The gut bacteria living in your intestines could trigger asthma-related symptoms in people who are allergic to the food, according to a new study.
In the study, researchers found that people who were more likely to have a genetic predisposition to asthma also had lower levels of a key gut-protective gene known as Prevotella.
That gene, found on the surface of bacteria called gut flagella, prevents the growth of harmful bacteria, including the bacteria that cause the disease.
While the gene is not the sole cause of asthma, the researchers say it could explain why asthma attacks are so common among people who do not have a history of the disease, as well as why they may trigger the disorder.
The study, which was published in the journal Current Biology, used genetic analysis to analyze the genomes of 10 healthy adults with asthma, and compared them with those of 10 people who had asthma but did not have Prevotellaceae, the scientists said.
Those researchers found people who also had the gene for the bacteria had lower amounts of Prevotllaceae in their gut than those who did not.
It also revealed that people with asthma had lower Prevotlla levels than those without.
Although the researchers noted that they did not know the exact cause of the bacteria’s effect, they concluded that Prevotelliaceae may play a role in triggering asthma symptoms.
Other studies have linked Prevotelle-related gene mutations in people with allergies to food to allergic reactions to foods, the authors wrote.
Previous research has linked the genes for a protein called tyrosine kinase to allergies to foods and allergies to gluten.
Tyrosine is a messenger that binds to receptors on the surfaces of cells, allowing the cell to make proteins.
It is the major protein that helps cells keep their membranes tight.
Studies have shown that those with a gene mutation that increases tyrosines are more likely than those with the normal gene to develop allergic reactions.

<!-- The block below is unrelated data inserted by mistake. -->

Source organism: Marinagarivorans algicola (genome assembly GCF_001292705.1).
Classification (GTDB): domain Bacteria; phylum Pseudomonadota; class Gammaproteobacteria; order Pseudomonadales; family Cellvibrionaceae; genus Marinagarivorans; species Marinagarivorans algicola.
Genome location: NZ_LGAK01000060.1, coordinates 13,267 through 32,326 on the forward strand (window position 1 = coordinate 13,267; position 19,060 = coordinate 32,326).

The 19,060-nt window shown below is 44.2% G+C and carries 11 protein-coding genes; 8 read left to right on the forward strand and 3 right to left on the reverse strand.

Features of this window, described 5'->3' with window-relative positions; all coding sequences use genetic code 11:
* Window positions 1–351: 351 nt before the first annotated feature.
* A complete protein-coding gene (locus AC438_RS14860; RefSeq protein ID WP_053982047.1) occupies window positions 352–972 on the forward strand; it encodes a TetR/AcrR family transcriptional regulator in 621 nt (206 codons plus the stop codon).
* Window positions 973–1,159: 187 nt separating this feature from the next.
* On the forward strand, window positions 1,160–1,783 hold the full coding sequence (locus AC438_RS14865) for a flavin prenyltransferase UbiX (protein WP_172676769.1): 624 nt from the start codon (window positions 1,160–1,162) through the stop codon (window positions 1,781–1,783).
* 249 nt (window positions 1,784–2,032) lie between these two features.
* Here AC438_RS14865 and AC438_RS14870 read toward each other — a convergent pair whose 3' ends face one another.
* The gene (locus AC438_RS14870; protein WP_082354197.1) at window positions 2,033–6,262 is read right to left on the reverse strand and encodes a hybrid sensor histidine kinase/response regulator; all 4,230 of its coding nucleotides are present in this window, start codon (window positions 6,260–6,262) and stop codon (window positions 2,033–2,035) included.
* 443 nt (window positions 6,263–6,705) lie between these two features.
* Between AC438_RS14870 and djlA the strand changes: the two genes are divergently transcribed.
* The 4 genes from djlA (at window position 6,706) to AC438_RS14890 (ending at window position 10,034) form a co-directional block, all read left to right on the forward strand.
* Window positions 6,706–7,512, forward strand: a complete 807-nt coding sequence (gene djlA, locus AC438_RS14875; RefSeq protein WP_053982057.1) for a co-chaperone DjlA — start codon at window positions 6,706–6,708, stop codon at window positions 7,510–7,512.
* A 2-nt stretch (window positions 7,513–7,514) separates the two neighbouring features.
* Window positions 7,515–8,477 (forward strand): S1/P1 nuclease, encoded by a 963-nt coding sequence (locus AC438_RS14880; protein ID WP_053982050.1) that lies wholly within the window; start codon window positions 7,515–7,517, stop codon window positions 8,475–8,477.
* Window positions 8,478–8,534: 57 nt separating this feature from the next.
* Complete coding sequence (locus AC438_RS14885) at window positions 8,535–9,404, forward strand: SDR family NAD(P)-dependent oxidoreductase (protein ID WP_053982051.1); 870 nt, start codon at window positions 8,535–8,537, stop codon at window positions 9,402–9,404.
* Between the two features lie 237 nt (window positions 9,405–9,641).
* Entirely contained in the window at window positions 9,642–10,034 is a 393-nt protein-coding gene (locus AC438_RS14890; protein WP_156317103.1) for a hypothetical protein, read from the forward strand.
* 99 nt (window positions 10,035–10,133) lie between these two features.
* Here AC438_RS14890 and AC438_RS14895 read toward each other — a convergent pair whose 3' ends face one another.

But there is no evidence that those mutations predispose to allergic diseases, and the scientists also noted that the study did not include people with any of the other known allergies.
As for whether the bacteria can be turned on and off, the study authors said that the bacteria could act as a natural immune system.
However, the bacteria is not a drug.
“In humans, there is a small population that has an altered immune system and this gene may play some role in how they respond to allergens,” Dr. S.R. Kulkarni, who led the study from the University of Michigan and is now a professor of dermatology at the University College London, said in a statement.
If a person with asthma develops allergies to some or all of the food that they eat, their immune system could be compromised, Dr. Kulu said.
“They might react more aggressively, they might feel more irritable, they may be more sensitive.”
In addition, the immune system may also become impaired if the person is exposed to allergening substances, including certain allergens.
There is also some evidence that Prevosella is present in foods, and it could be a factor in allergic reactions, the team said.
But there is also no evidence yet that it causes allergies in humans, Dr Kulu and his colleagues wrote.
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